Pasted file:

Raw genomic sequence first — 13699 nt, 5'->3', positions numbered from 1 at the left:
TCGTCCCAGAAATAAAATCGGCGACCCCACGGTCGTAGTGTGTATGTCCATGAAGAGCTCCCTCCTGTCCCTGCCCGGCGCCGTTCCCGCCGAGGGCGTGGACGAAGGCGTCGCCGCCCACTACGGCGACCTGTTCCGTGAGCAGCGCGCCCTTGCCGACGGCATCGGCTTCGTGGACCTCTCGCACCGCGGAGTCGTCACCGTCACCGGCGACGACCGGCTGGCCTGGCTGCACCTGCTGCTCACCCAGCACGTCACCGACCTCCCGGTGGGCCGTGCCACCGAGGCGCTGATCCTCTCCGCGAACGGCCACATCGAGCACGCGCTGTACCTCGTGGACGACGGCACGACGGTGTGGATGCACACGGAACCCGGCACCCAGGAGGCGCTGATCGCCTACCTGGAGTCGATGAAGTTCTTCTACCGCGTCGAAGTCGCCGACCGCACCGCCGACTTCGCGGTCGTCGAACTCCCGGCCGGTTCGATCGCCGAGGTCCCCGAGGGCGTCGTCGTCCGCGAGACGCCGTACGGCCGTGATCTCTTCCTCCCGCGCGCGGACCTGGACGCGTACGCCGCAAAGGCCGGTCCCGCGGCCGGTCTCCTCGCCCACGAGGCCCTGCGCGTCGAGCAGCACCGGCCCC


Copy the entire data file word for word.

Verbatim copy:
Raw genomic sequence first — 13699 nt, 5'->3', positions numbered from 1 at the left:
TCGTCCCAGAAATAAAATCGGCGACCCCACGGTCGTAGTGTGTATGTCCATGAAGAGCTCCCTCCTGTCCCTGCCCGGCGCCGTTCCCGCCGAGGGCGTGGACGAAGGCGTCGCCGCCCACTACGGCGACCTGTTCCGTGAGCAGCGCGCCCTTGCCGACGGCATCGGCTTCGTGGACCTCTCGCACCGCGGAGTCGTCACCGTCACCGGCGACGACCGGCTGGCCTGGCTGCACCTGCTGCTCACCCAGCACGTCACCGACCTCCCGGTGGGCCGTGCCACCGAGGCGCTGATCCTCTCCGCGAACGGCCACATCGAGCACGCGCTGTACCTCGTGGACGACGGCACGACGGTGTGGATGCACACGGAACCCGGCACCCAGGAGGCGCTGATCGCCTACCTGGAGTCGATGAAGTTCTTCTACCGCGTCGAAGTCGCCGACCGCACCGCCGACTTCGCGGTCGTCGAACTCCCGGCCGGTTCGATCGCCGAGGTCCCCGAGGGCGTCGTCGTCCGCGAGACGCCGTACGGCCGTGATCTCTTCCTCCCGCGCGCGGACCTGGACGCGTACGCCGCAAAGGCCGGTCCCGCGGCCGGTCTCCTCGCCCACGAGGCCCTGCGCGTCGAGCAGCACCGGCCCC